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Quick rise would not be surprise to Nats’ Jonny Gomes
Question of the Day
CHICAGO — When Jonny Gomes walked into the Washington Nationals' clubhouse two weeks ago and began to acquaint himself with his teammates, new and old, he came in with an outsider's view of the organization.
And he didn't hold back what he thought.
"I was like, 'Listen, 29 teams are going to finish this season with a loss,' " Gomes recalled Wednesday in Chicago. "'Only one can win the World Series. Outside of that, there's only two places in the standings: You're either in first, or you're not. A game-and-a-half back or 17 1/2 back, you should still be playing the game the same way. That's what I see here.' "
As one who endured multiple losing seasons in Tampa Bay, Gomes knows the difference between playing out the string and building toward the future. He saw the latter in Tampa Bay as the Rays advanced to the World Series in 2008, and he sees the same in Washington. After hitting .320 with two homers and a .414 on-base percentage in his first 10 games with the Nationals, he also sees himself as potentially a part of that future.
"Absolutely," said Gomes, who projects as a Type-B free agent after this season and would yield a draft pick if he declines arbitration from the Nationals.
"But it's not far-fetched: Bryce Harper plays left," he added. "Talk about core and future. But at the same time, with my experience and the older that I've gotten - I was groomed by a veteran, and I watched vets groom younger guys. I'd be OK with my experience and my time, grooming him to where he could have a long career."
When the Nationals traded for Gomes, it seemed to be something of a puzzling move. There they were, four games under .500 and 16 games out of first place in the National League East, trading for a veteran right-handed bat off the bench. But the player they got in that transaction has made it seemingly a win-win deal for Washington.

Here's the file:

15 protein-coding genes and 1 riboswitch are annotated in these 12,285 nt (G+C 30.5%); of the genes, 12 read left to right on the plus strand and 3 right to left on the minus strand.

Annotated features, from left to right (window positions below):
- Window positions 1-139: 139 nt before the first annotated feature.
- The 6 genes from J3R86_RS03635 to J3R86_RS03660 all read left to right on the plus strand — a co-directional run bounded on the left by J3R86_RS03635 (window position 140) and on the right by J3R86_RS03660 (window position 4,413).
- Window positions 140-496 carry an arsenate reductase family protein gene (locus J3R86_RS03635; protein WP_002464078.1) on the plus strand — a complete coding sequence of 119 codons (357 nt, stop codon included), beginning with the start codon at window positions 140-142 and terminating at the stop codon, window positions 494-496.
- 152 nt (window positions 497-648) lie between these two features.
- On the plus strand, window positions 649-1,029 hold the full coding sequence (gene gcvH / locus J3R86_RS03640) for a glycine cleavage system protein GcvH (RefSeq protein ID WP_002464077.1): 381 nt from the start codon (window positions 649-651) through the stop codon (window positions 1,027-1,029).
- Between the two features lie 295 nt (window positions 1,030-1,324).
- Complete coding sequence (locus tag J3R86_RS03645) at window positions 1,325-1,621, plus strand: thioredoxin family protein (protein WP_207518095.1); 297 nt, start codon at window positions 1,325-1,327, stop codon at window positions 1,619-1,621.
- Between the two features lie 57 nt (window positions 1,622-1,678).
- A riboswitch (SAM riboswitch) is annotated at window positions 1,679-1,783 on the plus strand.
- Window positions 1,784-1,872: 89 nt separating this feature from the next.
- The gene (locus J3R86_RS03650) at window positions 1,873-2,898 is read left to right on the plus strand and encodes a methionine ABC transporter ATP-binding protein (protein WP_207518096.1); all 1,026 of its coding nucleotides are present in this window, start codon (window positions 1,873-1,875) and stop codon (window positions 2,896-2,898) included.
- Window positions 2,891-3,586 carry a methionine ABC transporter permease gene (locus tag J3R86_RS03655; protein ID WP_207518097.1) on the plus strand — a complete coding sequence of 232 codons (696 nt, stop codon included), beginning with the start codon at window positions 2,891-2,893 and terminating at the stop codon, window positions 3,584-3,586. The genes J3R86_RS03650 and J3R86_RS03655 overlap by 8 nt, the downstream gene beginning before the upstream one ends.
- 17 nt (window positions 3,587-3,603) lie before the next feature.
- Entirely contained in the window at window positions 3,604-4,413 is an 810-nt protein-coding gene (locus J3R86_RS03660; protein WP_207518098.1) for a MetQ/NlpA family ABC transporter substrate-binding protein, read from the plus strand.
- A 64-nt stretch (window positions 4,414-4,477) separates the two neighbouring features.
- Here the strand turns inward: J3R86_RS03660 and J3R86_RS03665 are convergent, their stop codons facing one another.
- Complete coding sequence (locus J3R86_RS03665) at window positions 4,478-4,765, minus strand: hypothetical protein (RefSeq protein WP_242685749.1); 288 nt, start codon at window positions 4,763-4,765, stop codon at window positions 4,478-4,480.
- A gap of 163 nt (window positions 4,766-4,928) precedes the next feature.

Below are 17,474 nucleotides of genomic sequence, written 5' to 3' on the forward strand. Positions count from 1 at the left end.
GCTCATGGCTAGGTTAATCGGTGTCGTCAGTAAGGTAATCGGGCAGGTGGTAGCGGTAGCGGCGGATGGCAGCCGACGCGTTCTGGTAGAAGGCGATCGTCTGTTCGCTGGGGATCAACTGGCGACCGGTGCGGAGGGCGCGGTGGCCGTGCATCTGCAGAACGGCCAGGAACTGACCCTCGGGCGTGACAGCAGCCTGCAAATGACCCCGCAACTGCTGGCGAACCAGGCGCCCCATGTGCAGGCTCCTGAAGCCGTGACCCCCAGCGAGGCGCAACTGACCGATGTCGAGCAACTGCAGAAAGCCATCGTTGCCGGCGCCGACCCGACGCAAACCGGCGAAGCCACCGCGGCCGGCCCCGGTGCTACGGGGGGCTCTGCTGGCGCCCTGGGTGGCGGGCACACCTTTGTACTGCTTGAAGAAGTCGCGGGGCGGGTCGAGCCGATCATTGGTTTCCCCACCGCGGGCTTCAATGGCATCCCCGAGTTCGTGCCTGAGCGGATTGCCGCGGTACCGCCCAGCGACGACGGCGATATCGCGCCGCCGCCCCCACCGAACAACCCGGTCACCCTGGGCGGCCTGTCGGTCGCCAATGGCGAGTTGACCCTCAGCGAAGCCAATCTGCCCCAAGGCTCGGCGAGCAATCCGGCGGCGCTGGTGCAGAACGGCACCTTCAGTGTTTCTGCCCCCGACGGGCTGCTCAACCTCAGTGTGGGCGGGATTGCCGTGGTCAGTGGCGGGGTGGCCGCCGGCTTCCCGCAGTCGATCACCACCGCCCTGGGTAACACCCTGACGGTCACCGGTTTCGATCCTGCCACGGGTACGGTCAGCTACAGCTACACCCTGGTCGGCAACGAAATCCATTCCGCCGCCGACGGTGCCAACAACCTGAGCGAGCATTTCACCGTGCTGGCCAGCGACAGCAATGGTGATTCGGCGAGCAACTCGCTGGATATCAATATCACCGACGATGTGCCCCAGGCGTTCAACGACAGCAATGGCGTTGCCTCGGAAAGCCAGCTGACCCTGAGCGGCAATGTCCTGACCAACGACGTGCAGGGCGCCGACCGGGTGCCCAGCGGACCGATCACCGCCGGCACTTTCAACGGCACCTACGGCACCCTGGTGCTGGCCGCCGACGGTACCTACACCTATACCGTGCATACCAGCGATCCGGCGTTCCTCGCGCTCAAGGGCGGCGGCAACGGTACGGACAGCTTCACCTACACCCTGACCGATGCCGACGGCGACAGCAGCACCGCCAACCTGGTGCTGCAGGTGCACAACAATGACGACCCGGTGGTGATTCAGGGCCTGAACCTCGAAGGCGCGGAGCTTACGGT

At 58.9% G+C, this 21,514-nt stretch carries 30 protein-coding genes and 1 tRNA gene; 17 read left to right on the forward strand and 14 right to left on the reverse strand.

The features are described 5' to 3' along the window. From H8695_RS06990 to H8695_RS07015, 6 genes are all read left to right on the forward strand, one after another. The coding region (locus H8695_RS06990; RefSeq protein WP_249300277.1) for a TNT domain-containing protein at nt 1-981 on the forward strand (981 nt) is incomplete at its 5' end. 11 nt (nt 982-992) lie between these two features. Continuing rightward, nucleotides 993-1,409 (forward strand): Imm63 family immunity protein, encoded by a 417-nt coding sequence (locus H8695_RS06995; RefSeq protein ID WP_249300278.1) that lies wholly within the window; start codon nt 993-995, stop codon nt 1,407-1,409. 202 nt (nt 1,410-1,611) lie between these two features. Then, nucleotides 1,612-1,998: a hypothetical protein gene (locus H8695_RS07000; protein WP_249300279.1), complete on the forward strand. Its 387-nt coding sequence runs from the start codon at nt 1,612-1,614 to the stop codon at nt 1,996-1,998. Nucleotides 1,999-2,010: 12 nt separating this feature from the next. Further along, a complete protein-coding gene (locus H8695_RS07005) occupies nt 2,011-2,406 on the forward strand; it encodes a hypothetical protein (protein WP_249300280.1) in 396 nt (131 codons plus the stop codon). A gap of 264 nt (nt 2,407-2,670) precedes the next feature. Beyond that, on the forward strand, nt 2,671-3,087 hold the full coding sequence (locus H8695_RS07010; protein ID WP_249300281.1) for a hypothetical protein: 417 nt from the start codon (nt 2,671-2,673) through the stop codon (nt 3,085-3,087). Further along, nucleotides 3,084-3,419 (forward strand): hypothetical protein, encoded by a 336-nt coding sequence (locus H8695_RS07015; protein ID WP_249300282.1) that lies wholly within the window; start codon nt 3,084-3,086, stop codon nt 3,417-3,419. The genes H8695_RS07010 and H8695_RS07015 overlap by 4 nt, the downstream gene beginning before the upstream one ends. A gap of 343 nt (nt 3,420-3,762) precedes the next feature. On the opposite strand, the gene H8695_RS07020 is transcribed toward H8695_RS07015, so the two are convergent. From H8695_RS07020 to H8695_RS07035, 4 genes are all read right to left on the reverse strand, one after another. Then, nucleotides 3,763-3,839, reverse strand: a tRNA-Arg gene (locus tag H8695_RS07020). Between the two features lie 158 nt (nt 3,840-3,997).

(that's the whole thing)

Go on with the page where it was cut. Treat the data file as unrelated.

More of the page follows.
If Gomes puts up numbers like he has been, enjoys his surroundings and the idea of possibly being a fourth outfielder in 2012, he can accept arbitration and the Nationals will have a quality player locked up for the year. If he declines, he'll become a free agent and they'll net a compensation draft pick. Both sides will part ways happy.
That was a little further down the road than Gomes' thinking Wednesday, though, as the Nationals prepared to take on the Chicago Cubs. Gomes was starting for the fourth straight game, the result of a combination of Laynce Nix having the flu over the weekend and Gomes' hot hitting. In the past three games, Gomes is 5-for-12 with two homers, a double and a walk.
"Several things influenced my decision," Nationals manager Davey Johnson said. "No. 1, Nixy was sick. No. 2 he was struggling a little bit. No. 3 , Gomes just came over here and I wanted to get him comfortable on the ballclub so I want to play him - and I also believe in the hot hand. He's been hitting the heck out of the ball since he's been in the lineup, and I'm going to stick with him."
While Gomes and Nix are close friends as well as former platoon partners from their days in Cincinnati, you won't find the outfielder complaining about the extra at-bats as he acclimates himself to a new team.
"If you were write a book on the secret of hitting, it would be: get on time, swing at strikes and take balls," Gomes said. "End of book."
"At the same time, I think the hardest thing to do in the big leagues is platoon and pinch hit," he added. "What it doesn't allow you to do is make adjustments and that's what this game is all about, the quickest to adjustments.
"When you play every day, 0-for-2 with two walks? That's all right. You can live for tomorrow. You saw a lot of pitches. Boom, get a hit in your first at-bat and you're 1-for-3 with two walks, just like that. But when you're playing once a week, you sit on that 0-for-2, you sit on that 0-for-4. You go 3-for-4 and then you sit on that as well. To be able to have consistent at-bats and be able to be on time (is so important)."
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About the Author
Amanda Comak covers the Washington Nationals and comes to The Washington Times from the Cape Cod Times and after stints with MLB.com and the Amsterdam (N.Y.) Recorder. A Massachusetts native and 2008 graduate of Boston University, Amanda can be reached at email@example.com and you can follow her on Twitter @acomak.
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